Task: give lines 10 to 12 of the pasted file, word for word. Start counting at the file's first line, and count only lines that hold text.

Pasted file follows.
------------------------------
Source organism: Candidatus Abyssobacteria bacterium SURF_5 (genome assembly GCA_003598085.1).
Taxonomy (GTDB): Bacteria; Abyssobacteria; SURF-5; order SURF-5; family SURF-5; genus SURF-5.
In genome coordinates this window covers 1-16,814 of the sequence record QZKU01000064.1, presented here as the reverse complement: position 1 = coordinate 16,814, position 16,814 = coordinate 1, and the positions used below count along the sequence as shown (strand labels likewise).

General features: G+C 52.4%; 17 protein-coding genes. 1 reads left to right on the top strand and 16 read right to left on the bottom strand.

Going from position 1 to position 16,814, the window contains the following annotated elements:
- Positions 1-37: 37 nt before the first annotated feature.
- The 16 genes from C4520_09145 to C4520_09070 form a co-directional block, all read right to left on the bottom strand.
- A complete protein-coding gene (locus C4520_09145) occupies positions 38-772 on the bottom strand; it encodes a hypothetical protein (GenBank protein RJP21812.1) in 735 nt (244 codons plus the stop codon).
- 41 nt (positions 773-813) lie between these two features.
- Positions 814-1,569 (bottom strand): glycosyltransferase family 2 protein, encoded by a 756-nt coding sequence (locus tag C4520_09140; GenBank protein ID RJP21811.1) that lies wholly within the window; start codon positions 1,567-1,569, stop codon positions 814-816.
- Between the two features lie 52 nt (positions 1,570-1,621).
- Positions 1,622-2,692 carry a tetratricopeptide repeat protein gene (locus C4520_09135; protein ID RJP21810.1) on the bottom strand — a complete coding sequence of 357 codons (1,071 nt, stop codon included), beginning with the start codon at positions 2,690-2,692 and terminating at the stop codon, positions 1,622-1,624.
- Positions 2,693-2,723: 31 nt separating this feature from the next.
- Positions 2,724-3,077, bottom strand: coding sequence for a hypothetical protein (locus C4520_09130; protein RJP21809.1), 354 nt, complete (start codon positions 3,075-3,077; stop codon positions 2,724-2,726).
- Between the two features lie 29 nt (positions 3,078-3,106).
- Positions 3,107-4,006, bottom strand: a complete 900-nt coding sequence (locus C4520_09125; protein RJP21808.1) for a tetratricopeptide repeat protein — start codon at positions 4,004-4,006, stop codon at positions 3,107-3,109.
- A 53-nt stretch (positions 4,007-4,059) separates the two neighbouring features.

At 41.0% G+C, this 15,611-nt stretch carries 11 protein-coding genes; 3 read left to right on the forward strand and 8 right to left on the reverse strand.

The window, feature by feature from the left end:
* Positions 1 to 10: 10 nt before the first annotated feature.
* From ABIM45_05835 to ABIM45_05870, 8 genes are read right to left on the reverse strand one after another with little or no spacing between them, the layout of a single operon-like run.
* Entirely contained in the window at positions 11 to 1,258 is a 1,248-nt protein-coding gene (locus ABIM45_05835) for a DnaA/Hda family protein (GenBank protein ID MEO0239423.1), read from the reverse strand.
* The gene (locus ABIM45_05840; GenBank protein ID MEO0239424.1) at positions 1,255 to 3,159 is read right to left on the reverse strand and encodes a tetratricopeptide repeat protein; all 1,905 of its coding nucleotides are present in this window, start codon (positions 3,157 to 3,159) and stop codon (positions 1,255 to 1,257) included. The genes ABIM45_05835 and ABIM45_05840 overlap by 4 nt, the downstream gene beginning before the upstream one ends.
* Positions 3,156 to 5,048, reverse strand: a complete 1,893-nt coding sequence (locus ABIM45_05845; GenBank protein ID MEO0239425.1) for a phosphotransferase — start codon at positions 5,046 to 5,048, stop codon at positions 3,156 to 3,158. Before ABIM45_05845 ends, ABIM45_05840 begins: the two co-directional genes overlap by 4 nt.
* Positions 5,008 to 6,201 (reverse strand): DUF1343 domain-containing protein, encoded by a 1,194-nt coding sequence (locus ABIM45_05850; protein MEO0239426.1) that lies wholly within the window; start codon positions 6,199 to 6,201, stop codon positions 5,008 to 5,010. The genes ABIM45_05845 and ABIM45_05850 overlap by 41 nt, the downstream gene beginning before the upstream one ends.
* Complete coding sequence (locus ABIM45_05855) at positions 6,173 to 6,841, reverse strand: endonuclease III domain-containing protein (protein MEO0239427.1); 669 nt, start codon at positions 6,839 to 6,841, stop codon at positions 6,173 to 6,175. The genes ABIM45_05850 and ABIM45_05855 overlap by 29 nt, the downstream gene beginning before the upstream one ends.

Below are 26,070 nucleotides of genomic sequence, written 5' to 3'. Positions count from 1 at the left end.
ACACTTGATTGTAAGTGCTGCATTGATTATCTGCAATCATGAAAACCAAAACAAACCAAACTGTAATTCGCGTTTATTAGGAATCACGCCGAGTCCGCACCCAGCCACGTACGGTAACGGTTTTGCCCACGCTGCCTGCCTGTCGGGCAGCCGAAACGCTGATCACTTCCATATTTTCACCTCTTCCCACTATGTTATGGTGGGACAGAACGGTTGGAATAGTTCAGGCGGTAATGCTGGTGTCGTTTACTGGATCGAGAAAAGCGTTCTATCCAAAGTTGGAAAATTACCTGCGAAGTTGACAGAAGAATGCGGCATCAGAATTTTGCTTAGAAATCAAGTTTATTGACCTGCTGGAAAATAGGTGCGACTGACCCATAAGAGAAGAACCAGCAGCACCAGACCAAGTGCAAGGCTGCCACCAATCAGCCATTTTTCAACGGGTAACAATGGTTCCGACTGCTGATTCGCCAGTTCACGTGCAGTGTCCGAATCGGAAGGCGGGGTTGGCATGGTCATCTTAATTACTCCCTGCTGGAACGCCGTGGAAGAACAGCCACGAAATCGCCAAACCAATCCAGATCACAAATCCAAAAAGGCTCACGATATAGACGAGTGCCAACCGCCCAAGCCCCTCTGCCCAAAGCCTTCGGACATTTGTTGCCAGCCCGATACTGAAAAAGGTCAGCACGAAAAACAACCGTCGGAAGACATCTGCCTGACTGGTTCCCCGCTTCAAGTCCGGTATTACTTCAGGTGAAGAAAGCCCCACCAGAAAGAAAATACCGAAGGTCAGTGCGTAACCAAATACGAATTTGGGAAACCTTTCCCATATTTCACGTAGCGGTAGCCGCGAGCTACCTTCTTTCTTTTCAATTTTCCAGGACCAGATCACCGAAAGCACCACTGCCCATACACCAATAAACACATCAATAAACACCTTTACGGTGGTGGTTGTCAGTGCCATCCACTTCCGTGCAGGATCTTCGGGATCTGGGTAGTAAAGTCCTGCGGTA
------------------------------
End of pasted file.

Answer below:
- Positions 814-1,569 (bottom strand): glycosyltransferase family 2 protein, encoded by a 756-nt coding sequence (locus tag C4520_09140; GenBank protein ID RJP21811.1) that lies wholly within the window; start codon positions 1,567-1,569, stop codon positions 814-816.
- Between the two features lie 52 nt (positions 1,570-1,621).
- Positions 1,622-2,692 carry a tetratricopeptide repeat protein gene (locus C4520_09135; protein ID RJP21810.1) on the bottom strand — a complete coding sequence of 357 codons (1,071 nt, stop codon included), beginning with the start codon at positions 2,690-2,692 and terminating at the stop codon, positions 1,622-1,624.